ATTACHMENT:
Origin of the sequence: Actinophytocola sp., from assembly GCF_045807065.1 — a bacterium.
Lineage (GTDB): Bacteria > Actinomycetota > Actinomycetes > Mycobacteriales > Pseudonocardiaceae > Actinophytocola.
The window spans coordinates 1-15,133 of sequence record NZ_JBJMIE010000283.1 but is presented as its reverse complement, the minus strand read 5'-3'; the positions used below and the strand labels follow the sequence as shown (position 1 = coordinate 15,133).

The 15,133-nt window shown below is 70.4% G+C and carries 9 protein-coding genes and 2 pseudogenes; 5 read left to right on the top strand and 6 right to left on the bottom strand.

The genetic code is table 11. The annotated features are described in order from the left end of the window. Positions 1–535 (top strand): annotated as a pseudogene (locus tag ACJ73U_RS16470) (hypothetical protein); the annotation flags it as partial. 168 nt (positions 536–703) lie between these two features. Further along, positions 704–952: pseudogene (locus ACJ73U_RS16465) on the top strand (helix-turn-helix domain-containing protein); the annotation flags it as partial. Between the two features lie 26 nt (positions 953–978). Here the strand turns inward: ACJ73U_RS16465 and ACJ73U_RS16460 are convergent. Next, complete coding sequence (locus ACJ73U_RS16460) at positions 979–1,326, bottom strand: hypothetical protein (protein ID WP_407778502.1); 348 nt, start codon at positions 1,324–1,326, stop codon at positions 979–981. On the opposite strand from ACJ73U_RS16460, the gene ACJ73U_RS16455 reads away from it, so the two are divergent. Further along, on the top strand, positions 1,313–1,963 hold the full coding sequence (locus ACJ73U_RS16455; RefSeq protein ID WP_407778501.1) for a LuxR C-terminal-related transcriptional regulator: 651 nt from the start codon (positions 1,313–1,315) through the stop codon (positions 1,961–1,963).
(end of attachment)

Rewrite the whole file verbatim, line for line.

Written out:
Origin of the sequence: Actinophytocola sp., from assembly GCF_045807065.1 — a bacterium.
Lineage (GTDB): Bacteria > Actinomycetota > Actinomycetes > Mycobacteriales > Pseudonocardiaceae > Actinophytocola.
The window spans coordinates 1-15,133 of sequence record NZ_JBJMIE010000283.1 but is presented as its reverse complement, the minus strand read 5'-3'; the positions used below and the strand labels follow the sequence as shown (position 1 = coordinate 15,133).

The 15,133-nt window shown below is 70.4% G+C and carries 9 protein-coding genes and 2 pseudogenes; 5 read left to right on the top strand and 6 right to left on the bottom strand.

The genetic code is table 11. The annotated features are described in order from the left end of the window. Positions 1–535 (top strand): annotated as a pseudogene (locus tag ACJ73U_RS16470) (hypothetical protein); the annotation flags it as partial. 168 nt (positions 536–703) lie between these two features. Further along, positions 704–952: pseudogene (locus ACJ73U_RS16465) on the top strand (helix-turn-helix domain-containing protein); the annotation flags it as partial. Between the two features lie 26 nt (positions 953–978). Here the strand turns inward: ACJ73U_RS16465 and ACJ73U_RS16460 are convergent. Next, complete coding sequence (locus ACJ73U_RS16460) at positions 979–1,326, bottom strand: hypothetical protein (protein ID WP_407778502.1); 348 nt, start codon at positions 1,324–1,326, stop codon at positions 979–981. On the opposite strand from ACJ73U_RS16460, the gene ACJ73U_RS16455 reads away from it, so the two are divergent. Further along, on the top strand, positions 1,313–1,963 hold the full coding sequence (locus ACJ73U_RS16455; RefSeq protein ID WP_407778501.1) for a LuxR C-terminal-related transcriptional regulator: 651 nt from the start codon (positions 1,313–1,315) through the stop codon (positions 1,961–1,963).